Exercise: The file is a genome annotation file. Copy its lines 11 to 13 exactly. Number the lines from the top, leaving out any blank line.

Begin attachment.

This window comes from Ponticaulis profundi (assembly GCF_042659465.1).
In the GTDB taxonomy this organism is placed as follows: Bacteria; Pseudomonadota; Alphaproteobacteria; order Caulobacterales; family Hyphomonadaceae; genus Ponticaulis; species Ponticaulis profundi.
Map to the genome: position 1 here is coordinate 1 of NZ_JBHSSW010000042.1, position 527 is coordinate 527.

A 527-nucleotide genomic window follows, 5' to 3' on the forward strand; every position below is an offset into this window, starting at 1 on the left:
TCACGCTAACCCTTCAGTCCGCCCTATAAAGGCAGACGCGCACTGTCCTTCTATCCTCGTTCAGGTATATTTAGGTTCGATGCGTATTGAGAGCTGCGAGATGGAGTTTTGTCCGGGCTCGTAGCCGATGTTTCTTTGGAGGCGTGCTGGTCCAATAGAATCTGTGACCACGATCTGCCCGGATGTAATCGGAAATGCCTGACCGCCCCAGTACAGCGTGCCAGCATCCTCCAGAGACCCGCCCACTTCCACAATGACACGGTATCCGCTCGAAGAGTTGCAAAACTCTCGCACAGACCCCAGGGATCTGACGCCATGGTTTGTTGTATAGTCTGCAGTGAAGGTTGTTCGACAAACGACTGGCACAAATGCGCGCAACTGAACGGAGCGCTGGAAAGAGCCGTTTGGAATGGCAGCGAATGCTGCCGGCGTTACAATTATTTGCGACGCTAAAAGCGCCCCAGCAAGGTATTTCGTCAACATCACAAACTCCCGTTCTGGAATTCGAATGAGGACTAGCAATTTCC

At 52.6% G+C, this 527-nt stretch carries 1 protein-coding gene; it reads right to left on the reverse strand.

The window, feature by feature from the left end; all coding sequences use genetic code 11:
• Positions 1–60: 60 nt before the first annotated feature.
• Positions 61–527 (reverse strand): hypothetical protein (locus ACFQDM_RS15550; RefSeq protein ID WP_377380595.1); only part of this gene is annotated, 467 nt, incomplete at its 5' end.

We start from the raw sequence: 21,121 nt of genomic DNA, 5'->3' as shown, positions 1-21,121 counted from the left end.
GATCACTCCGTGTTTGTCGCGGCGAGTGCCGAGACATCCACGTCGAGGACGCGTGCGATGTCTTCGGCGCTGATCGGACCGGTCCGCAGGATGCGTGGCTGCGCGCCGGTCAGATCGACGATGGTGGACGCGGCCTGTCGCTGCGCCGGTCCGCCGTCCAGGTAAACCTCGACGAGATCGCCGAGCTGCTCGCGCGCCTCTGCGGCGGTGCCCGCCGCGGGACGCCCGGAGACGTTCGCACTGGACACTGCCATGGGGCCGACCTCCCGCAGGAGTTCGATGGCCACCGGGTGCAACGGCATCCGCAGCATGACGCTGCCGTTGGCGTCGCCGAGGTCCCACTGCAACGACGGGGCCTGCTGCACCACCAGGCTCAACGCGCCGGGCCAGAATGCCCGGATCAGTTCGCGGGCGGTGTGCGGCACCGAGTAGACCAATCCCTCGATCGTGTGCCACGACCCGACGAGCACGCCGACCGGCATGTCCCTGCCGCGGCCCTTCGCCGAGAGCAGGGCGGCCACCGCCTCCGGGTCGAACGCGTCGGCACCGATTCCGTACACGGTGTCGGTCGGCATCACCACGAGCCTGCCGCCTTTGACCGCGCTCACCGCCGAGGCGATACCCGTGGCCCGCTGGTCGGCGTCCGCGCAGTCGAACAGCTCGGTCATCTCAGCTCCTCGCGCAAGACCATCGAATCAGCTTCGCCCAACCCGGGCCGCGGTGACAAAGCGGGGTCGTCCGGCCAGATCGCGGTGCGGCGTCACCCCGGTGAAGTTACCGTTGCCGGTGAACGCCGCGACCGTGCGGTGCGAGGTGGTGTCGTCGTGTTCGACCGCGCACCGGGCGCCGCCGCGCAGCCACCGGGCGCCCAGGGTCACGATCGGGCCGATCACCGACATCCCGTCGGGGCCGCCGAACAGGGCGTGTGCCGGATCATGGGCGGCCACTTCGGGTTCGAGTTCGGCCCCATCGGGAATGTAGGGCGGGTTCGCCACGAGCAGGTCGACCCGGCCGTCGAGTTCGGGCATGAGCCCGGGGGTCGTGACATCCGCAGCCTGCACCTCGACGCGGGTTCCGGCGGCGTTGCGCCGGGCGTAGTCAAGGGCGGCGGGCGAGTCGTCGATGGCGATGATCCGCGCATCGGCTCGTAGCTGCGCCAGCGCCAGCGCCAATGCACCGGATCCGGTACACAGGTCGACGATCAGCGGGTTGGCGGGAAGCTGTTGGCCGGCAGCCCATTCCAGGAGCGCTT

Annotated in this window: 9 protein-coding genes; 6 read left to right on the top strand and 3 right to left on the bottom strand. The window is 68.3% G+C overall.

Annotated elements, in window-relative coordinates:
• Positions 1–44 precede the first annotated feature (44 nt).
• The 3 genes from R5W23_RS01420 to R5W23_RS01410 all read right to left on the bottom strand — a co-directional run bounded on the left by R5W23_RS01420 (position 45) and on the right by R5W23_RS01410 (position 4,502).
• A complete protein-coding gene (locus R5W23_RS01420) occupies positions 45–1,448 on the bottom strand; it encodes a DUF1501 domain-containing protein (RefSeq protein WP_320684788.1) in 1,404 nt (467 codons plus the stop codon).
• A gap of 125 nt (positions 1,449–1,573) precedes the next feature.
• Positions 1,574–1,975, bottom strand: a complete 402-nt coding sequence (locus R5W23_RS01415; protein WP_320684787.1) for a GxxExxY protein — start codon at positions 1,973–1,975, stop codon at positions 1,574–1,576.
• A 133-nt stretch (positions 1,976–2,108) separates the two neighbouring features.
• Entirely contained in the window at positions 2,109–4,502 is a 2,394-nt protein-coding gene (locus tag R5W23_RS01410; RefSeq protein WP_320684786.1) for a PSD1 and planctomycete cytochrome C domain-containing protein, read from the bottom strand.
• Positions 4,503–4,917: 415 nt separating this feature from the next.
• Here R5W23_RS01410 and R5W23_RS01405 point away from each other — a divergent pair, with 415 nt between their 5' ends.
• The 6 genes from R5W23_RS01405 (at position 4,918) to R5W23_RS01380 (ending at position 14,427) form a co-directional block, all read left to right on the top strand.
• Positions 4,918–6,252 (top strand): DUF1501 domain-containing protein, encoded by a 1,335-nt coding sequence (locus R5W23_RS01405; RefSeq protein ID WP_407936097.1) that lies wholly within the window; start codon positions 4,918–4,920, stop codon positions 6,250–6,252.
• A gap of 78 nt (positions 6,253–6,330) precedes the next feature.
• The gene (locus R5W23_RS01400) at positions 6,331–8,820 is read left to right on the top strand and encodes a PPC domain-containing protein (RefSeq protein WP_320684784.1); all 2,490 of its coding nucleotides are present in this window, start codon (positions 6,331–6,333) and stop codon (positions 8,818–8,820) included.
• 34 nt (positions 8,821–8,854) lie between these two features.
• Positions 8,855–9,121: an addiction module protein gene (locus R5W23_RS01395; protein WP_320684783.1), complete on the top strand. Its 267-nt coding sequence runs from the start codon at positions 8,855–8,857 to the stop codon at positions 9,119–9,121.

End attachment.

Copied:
GATCACTCCGTGTTTGTCGCGGCGAGTGCCGAGACATCCACGTCGAGGACGCGTGCGATGTCTTCGGCGCTGATCGGACCGGTCCGCAGGATGCGTGGCTGCGCGCCGGTCAGATCGACGATGGTGGACGCGGCCTGTCGCTGCGCCGGTCCGCCGTCCAGGTAAACCTCGACGAGATCGCCGAGCTGCTCGCGCGCCTCTGCGGCGGTGCCCGCCGCGGGACGCCCGGAGACGTTCGCACTGGACACTGCCATGGGGCCGACCTCCCGCAGGAGTTCGATGGCCACCGGGTGCAACGGCATCCGCAGCATGACGCTGCCGTTGGCGTCGCCGAGGTCCCACTGCAACGACGGGGCCTGCTGCACCACCAGGCTCAACGCGCCGGGCCAGAATGCCCGGATCAGTTCGCGGGCGGTGTGCGGCACCGAGTAGACCAATCCCTCGATCGTGTGCCACGACCCGACGAGCACGCCGACCGGCATGTCCCTGCCGCGGCCCTTCGCCGAGAGCAGGGCGGCCACCGCCTCCGGGTCGAACGCGTCGGCACCGATTCCGTACACGGTGTCGGTCGGCATCACCACGAGCCTGCCGCCTTTGACCGCGCTCACCGCCGAGGCGATACCCGTGGCCCGCTGGTCGGCGTCCGCGCAGTCGAACAGCTCGGTCATCTCAGCTCCTCGCGCAAGACCATCGAATCAGCTTCGCCCAACCCGGGCCGCGGTGACAAAGCGGGGTCGTCCGGCCAGATCGCGGTGCGGCGTCACCCCGGTGAAGTTACCGTTGCCGGTGAACGCCGCGACCGTGCGGTGCGAGGTGGTGTCGTCGTGTTCGACCGCGCACCGGGCGCCGCCGCGCAGCCACCGGGCGCCCAGGGTCACGATCGGGCCGATCACCGACATCCCGTCGGGGCCGCCGAACAGGGCGTGTGCCGGATCATGGGCGGCCACTTCGGGTTCGAGTTCGGCCCCATCGGGAATGTAGGGCGGGTTCGCCACGAGCAGGTCGACCCGGCCGTCGAGTTCGGGCATGAGCCCGGGGGTCGTGACATCCGCAGCCTGCACCTCGACGCGGGTTCCGGCGGCGTTGCGCCGGGCGTAGTCAAGGGCGGCGGGCGAGTCGTCGATGGCGATGATCCGCGCATCGGCTCGTAGCTGCGCCAGCGCCAGCGCCAATGCACCGGATCCGGTACACAGGTCGACGATCAGCGGGTTGGCGGGAAGCTGTTGGCCGGCAGCCCATTCCAGGAGCGCTT

Annotated in this window: 9 protein-coding genes; 6 read left to right on the top strand and 3 right to left on the bottom strand. The window is 68.3% G+C overall.

Annotated elements, in window-relative coordinates: